Graham School

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About Graham School

Name Graham School
Ofsted Inspections
Miss Emma Robins
Address Woodlands Drive, Scarborough, YO12 6QW
Phone Number 01723366451
Phase Academy
Type Academy sponsor led
Age Range 11-16
Religious Character Does not apply
Gender Mixed
Number of Pupils 1006
Local Authority North Yorkshire
Highlights from Latest Inspection

What is it like to attend this school?

Graham School is on an improvement journey. Many aspects of the school's work show improvements. Some improvements are clearer than others.

Leaders are getting on with ensuring that the quality of education that pupils receive is high quality. Curriculum maps show that this is heading in the right direction. Leaders have raised expectations for how pupils conduct themselves.

There are signs that most pupils can follow appropriate behaviour routines.

Most pupils behave well in lessons. However, in corridors and outside spaces a small number of pupils are disruptive.

The number of placements in seclusion is high. It has not reduced over time. There are... small improvements in attendance, but too many pupils do not attend school regularly.

This limits their learning. Most pupils feel safe in school. They say that bullying can happen, but staff generally sort it out.

The school has an on-site provision called The Hub. It is for pupils who struggle in mainstream lessons. Pupils are taught in well-equipped modern facilities.

They follow an adapted curriculum that meets their needs well. Pupils are well supported to build social skills and improve their resilience. When they are ready, pupils return to regular lessons with targeted support.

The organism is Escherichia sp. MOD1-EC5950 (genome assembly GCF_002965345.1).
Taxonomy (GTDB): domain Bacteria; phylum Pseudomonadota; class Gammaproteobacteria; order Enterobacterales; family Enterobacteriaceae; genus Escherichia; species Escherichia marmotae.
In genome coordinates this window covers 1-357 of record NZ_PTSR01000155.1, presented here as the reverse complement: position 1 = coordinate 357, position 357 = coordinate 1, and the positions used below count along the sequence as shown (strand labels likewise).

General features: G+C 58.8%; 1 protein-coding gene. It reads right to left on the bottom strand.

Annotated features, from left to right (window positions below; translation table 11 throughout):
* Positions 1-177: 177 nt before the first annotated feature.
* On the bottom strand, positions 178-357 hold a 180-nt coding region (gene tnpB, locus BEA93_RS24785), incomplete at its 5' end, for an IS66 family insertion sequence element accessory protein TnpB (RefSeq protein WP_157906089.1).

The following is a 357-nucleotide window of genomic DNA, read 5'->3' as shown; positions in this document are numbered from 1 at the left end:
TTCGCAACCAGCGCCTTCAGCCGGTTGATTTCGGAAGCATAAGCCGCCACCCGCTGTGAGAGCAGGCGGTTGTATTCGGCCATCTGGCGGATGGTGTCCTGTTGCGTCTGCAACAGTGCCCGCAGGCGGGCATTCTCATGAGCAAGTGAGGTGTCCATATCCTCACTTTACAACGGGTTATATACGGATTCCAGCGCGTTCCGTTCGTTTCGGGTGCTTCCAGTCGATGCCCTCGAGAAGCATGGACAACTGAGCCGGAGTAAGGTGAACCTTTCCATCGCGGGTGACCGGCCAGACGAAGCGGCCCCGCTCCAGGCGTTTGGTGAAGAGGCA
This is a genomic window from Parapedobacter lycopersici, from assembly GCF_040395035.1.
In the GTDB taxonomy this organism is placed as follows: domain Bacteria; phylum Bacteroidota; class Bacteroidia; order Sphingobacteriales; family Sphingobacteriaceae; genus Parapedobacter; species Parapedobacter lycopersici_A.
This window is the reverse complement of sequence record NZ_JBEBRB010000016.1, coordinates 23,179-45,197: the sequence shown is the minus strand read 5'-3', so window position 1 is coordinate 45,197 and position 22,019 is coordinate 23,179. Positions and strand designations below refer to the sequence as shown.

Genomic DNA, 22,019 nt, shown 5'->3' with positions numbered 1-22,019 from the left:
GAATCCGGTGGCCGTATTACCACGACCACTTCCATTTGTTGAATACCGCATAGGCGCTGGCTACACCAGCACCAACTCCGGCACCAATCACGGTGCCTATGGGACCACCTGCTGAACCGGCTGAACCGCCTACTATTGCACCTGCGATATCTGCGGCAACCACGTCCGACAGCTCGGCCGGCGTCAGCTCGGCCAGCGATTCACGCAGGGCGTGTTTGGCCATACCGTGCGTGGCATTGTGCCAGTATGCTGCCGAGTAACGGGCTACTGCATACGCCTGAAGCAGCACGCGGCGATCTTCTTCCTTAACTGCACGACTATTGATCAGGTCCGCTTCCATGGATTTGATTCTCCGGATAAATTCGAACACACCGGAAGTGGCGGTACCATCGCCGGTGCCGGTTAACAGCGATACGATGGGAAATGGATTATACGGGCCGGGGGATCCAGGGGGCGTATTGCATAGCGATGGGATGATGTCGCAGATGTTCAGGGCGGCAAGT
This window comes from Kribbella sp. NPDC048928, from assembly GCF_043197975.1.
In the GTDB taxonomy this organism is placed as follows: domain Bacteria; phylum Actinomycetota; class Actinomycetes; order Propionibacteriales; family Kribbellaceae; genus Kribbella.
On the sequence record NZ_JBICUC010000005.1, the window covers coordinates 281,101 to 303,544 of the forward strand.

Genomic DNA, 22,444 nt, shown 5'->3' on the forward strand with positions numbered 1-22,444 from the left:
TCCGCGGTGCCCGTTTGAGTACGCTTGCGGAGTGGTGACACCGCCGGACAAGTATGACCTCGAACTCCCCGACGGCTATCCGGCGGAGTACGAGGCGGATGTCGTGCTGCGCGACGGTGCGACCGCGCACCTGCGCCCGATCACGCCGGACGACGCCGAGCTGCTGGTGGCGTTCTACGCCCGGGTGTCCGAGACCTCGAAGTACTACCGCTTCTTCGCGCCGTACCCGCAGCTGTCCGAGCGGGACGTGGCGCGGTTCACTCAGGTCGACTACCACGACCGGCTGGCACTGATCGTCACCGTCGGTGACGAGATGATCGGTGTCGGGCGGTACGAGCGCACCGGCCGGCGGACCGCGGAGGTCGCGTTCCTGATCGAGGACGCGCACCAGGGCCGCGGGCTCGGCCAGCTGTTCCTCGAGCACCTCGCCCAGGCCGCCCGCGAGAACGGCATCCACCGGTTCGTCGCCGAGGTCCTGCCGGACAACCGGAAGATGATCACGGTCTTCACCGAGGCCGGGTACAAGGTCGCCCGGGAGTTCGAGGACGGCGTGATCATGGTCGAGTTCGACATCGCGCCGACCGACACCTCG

What does the school do well and what does it need to do better?

Pupils experience an inconsistent curriculum. For example, in science, the curriculum is clearly thought out and well delivered. In other subjects, such as English and history, the curriculum is less well embedded.

These subjects have well-thought-out curriculum maps, but their implementation is variable. Pupils' subject knowledge is uneven. Too frequently, they cannot remember what they have learned.

Leaders prioritise reading. They see reading as everybody's business. They have developed a carefully considered approach to encourage reading across the school.

It is well designed to meet the interests and abilities of all pupils. Pupils who need help to develop their reading skills are well supported. They receive personal intervention to build their phonic knowledge and comprehension.

The progress of pupils with special educational needs and/or disabilities (SEND) is closely monitored. Leaders for SEND ensure staff are fully informed about the individual needs of pupils across the school. This allows staff to provide focused support in lessons.

Pupils with SEND generally do well as a result. They value the support they receive.

There is a contrasting picture of pupils' behaviour.

In lessons, pupils are generally much more settled. Typically, there is little low-level disruption. Most pupils fully engage in learning.

In corridors and outside spaces, this is not consistently the case, and a small number of pupils' behaviour is not appropriate. It can be loud and disruptive. Some behaviour is boisterous during social times.

A small number of pupils race about and engage in rough play. Pupils who spoke to inspectors said that this behaviour is the norm.